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Consult Construction

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Recent blog posts
  • CESTAT upholds service tax liability of sub-contractor engaged in rendering service of erection, commissioning and installation despite discharge of tax by main contractor;
  • Rejecting assessee’s contention that such levy would result in double taxation, CESTAT observes that main contractor has been granted abatement under Notification No. 1/2006-ST for the reason that it has foregone credit of duty paid on inputs and input services, while on the other hand, sub-contractors have already paid duty on value of their inputs and input services;
  • Accordingly, rules out applicability of revenue neutrality while stating that if assessee’s contention was accepted, every provision of service to another taxable service provider would not attract service tax, thus defeating the very purpose of Notification and leading to chaos;
  • States that earlier ruling in Akruti Projects is based on HC ruling in L&T Ltd in respect of VAT on works contract involving construction of land and therefore, is inapplicable to present case where assessee is not providing service to owner of land and there is no direct transfer of property from sub-contractor to main recipient of service; On the other hand, applies ratio of co-ordinate bench in Sunil Hi-Tech Engineers and remands matter for identification of documents required for quantification of the demand : Mumbai CESTAT
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Looking to the complexities faced, GST council on its 23rd meet has made the variety of changes to promote ease of business, reduce the rate on various items, rectifying drafting mistakes and so on. Notifications for change in rate of tax has been issued by various States.

We have compiled changes which are relevant to Construction sector and it includes:-

S.N

Particulars

1

Change in Rate of tax –

  1. Goods on which GST Rate recommended for reduction from 28% to 18%.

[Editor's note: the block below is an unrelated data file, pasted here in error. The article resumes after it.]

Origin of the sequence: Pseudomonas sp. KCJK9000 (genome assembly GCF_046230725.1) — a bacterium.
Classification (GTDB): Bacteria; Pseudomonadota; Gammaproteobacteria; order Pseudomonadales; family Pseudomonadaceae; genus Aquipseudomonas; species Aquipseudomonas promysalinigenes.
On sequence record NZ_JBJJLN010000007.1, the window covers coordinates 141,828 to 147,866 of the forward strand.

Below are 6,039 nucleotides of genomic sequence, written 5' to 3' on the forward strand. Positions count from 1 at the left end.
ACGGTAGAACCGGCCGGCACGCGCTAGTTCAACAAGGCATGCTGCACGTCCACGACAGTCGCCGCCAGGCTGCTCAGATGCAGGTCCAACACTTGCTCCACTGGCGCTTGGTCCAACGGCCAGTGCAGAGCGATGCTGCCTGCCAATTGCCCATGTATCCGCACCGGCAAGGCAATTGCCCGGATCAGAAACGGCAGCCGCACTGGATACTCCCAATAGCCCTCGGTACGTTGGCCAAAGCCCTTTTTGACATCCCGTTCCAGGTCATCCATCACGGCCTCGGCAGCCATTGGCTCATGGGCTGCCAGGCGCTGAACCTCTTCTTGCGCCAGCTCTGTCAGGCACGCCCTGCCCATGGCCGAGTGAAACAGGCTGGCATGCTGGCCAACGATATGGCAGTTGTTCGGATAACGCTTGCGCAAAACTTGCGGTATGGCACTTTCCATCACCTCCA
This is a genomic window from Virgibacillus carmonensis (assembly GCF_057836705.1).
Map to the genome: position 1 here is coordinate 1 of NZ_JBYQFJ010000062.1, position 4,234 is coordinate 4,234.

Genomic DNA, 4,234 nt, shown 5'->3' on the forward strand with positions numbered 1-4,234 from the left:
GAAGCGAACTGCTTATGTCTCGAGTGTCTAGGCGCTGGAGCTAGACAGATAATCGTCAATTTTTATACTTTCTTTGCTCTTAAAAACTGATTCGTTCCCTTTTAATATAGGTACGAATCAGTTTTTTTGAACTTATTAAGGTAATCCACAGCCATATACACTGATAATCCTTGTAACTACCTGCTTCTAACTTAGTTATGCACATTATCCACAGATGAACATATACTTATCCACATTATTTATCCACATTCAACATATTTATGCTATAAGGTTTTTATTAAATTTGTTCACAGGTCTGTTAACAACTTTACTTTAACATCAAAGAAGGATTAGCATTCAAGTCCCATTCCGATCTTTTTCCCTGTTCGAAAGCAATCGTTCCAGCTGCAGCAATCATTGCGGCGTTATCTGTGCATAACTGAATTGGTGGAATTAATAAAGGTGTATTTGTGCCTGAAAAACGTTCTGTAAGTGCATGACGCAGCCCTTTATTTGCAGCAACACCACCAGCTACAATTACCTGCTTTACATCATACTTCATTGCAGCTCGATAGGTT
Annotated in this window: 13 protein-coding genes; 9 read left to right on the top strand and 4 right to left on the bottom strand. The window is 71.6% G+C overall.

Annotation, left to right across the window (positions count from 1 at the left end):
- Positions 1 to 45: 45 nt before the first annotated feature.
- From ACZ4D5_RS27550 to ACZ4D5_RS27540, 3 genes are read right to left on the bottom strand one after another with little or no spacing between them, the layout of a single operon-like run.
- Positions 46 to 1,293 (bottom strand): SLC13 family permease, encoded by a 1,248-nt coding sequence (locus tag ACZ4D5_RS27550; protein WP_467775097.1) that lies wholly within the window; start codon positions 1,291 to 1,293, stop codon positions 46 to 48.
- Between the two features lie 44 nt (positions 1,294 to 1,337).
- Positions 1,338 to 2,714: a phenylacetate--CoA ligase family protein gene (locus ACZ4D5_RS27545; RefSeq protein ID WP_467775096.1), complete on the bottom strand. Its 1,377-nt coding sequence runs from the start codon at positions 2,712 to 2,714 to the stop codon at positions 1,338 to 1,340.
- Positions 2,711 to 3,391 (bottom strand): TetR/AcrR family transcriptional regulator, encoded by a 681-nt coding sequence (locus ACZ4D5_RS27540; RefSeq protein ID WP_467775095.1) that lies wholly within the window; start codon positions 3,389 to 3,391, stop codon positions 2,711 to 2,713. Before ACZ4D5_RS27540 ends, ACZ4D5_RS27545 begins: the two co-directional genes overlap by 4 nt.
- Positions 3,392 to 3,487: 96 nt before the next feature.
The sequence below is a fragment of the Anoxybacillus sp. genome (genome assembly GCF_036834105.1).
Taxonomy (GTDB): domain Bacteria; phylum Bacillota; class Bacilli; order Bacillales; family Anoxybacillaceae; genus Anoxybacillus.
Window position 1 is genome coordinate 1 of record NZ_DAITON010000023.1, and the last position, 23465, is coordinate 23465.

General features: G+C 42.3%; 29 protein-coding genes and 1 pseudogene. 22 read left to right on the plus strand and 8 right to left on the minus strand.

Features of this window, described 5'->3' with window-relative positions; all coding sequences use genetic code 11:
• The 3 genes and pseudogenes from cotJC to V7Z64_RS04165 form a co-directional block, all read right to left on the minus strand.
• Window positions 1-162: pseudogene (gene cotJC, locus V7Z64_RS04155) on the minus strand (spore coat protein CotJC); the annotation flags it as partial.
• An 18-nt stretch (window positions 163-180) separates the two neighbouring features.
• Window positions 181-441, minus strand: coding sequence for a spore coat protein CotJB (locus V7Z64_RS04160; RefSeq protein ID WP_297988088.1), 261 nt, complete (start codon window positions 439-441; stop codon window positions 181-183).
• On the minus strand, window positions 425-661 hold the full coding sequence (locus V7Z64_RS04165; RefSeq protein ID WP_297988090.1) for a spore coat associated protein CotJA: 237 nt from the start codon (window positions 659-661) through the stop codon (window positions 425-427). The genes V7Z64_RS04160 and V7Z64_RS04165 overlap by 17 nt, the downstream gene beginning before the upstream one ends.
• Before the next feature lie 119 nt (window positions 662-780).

2. Goods recommended to be retained at 28% GST Rate.
  3. Change recommended in GST Rate on certain goods.
  4. Changes in IGST Rate recommended on certain goods.
  5. Modification in definition/ clarification in respect of changes in GST/IGST rates on goods
  6. Clarifications on tax rate for IPR’s

2

Changes made in lower rate benefits Notification

3

Clarification on inter-state movement of goods on wheels

4

Changes recommended in Composition Scheme

5

Changes for supporting ease of doing business 

 

  1. Change in Tax rates

Major recommendations of the Council are summarised below.

A. Goods on which GST Rate recommended for reduction from 28% to 18%

Chapter / Heading / HSN references

Description

2515 12 20, 2515 12 90

Marble and travertine, other than blocks

2516 12 00

Granite, other than blocks

6802

All goods of marble and granite [other than Statues, statuettes, pedestals; high or low reliefs, crosses, figure of animal, bowls, vases, cups, cachou, boxes, writing sets, ashtrays, paper weights, artificial fruit and foliage etc., other ornamental goods essentially of stones;]

6809

Articles of plaster or of compositions based on plaster; such as Boards, sheets, panels, tiles and similar articles, not ornamented

6810

Articles of cement, of concrete or of artificial stone, whether or not reinforced; such as Tiles, flagstones, bricks and similar articles,  Building blocks and bricks, Cement bricks, Prefabricated structural components for Building or civil engineering, Prefabricated structural components for building or civil engineering

6901

Blocks, tiles and other ceramic goods of siliceous fossil meals (for example, kieselguhr, tripolite or diatomite) or of similar siliceous earths

6904

Ceramic flooring blocks, support or filler tiles and the like

6905

Chimney-pots, cowls, chimney liners, architectural ornaments and other ceramic constructional goods

6906

Ceramic pipes, conduits, guttering and pipe fittings

6907

Ceramic flags and paving, hearth or wall tiles; ceramic mosaic cubes and the like, whether or not on a backing; finishing ceramics

6914

Other ceramic articles

7016

Paving blocks, slabs, bricks, squares, tiles and other articles of pressed or moulded glass, whether or not wired, of a kind used for building or construction purposes; glass cubes and other glass smallwares, whether or not on a backing, for mosaics or similar decorative purposes; leaded lights and the like; multi-cellular or foam glass in blocks, panels, plates, shells or similar forms

7324

Sanitary ware and parts thereof of iron and steel

7615